Two giant sinkholes in Texas are getting bigger and are at risk of collapsing – the effects of which could be "catastrophic", scientists have warned. The sinkholes, found in the towns of Wink and Kermit, have been observed via satellite, and images indicate major changes could be underway.
The two sinkholes are currently a mile apart. The first one – Wink 1 - appeared in 1980, while the second – Wink 2 – opened up in 2002. They were caused by intense gas and oil extraction in the region from the 1920s to the 1960s. Wink 1 is currently 110m across, while Wink 2 can reach up to 270m.
Researchers from the Southern Methodist University in Dallas have now carried out a study on the sinkholes using satellite radar remote sensing. Publishing their findings in the journal Remote Sensing, the team found the sinkholes are unstable as a result of changing groundwater levels and minerals being dissolved.
The team also found large areas of subsidence around the sinkholes, indicating more could appear in the future, or that they could collapse into one massive sinkhole. Jin-Woo Kim, one of the study authors, said: "This area is heavily populated with oil and gas production equipment and installations, hazardous liquid pipelines, as well as two communities. The intrusion of freshwater to underground can dissolve the interbedded salt layers and accelerate the sinkhole collapse. A collapse could be catastrophic."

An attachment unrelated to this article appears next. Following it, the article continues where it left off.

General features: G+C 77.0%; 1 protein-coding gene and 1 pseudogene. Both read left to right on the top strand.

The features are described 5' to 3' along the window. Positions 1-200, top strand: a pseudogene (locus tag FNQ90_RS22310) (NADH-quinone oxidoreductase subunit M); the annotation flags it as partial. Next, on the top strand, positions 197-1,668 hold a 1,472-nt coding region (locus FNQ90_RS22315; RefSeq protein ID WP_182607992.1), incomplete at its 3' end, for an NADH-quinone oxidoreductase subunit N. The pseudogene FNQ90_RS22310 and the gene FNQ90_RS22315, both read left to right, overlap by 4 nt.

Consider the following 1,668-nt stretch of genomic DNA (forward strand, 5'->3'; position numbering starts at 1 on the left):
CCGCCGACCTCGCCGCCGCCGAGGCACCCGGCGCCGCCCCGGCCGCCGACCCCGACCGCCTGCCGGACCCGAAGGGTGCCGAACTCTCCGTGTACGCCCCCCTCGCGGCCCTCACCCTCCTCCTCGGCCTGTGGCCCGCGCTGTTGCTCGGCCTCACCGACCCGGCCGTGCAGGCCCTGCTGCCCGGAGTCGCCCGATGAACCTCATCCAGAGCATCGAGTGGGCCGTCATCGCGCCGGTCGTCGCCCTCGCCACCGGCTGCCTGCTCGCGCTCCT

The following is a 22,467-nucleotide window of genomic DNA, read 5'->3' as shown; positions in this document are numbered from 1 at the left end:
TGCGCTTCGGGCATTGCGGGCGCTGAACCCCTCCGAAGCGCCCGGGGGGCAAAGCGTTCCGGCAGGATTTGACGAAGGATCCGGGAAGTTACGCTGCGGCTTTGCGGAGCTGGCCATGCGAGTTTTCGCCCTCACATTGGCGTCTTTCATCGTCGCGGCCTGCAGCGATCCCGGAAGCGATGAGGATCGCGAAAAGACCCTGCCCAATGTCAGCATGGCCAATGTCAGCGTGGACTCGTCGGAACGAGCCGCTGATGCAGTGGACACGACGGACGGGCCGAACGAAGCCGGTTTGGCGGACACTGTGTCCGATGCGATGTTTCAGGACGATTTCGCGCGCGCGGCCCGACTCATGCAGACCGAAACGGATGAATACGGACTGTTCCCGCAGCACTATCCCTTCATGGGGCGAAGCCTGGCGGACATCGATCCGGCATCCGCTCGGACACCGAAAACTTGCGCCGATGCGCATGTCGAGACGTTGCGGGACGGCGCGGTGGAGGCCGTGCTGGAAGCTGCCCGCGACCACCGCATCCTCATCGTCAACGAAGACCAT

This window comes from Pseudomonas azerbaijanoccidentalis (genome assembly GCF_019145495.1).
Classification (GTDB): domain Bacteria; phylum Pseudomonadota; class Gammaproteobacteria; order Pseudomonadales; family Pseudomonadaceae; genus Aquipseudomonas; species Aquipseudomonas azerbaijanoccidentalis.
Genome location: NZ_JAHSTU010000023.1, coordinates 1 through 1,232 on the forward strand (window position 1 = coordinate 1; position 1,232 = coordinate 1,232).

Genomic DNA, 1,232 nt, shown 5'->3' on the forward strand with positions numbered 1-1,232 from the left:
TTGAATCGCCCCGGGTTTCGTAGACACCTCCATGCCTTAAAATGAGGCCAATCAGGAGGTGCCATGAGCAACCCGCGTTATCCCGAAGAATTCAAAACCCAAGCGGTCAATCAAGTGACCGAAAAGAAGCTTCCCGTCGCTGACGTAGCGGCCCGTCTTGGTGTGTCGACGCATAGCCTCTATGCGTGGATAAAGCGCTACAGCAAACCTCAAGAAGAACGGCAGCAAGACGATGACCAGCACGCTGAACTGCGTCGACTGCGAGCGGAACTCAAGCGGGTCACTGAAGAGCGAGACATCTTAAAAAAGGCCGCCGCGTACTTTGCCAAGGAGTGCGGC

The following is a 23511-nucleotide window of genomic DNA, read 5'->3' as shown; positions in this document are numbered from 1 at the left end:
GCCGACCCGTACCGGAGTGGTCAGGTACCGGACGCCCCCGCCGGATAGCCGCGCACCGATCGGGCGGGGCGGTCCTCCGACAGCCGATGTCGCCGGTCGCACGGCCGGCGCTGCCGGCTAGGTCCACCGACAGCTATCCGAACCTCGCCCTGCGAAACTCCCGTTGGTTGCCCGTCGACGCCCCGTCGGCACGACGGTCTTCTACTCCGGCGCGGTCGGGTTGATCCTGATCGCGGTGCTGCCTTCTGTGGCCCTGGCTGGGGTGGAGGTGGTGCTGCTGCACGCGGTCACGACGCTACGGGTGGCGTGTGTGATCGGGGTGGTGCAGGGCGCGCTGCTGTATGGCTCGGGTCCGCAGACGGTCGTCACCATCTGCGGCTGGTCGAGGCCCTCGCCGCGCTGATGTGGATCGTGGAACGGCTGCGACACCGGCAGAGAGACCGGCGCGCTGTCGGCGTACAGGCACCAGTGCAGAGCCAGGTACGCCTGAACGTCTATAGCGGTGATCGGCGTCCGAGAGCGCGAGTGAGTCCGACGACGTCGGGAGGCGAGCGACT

The town of Kermit, which is close to the most unstable of the two sinkhole, has a population of around 6,000. Wink meanwhile has 940 residents. The area also has active oil fields. "A sinkhole collapse can be severe under natural conditions, but it could be catastrophic in urban settings or at oil/gas exploration facilities," the scientists wrote.
The satellite images show that when groundwater levels rise, the ground lifts up. The groundwater then increases the rate at which the salts are being dissolved, which then in turn causes the surface to subside. Both holes are getting bigger, while areas connected to the sinkholes are also showing signs of deformation – something the authors say could be an "alarming precursor" to future hazards.
"Sinkhole formation has previously been unpredictable, but satellite remote sensing provides a great means to detect the expansion of the current sinkholes and possible development of new sinkholes," Kim said . "Monitoring the sinkholes and modelling the rate of change can help predict potential sinkhole development... Following our study, we are collecting more high-resolution satellite data over the sinkholes and neighbouring regions to monitor further development and collapse."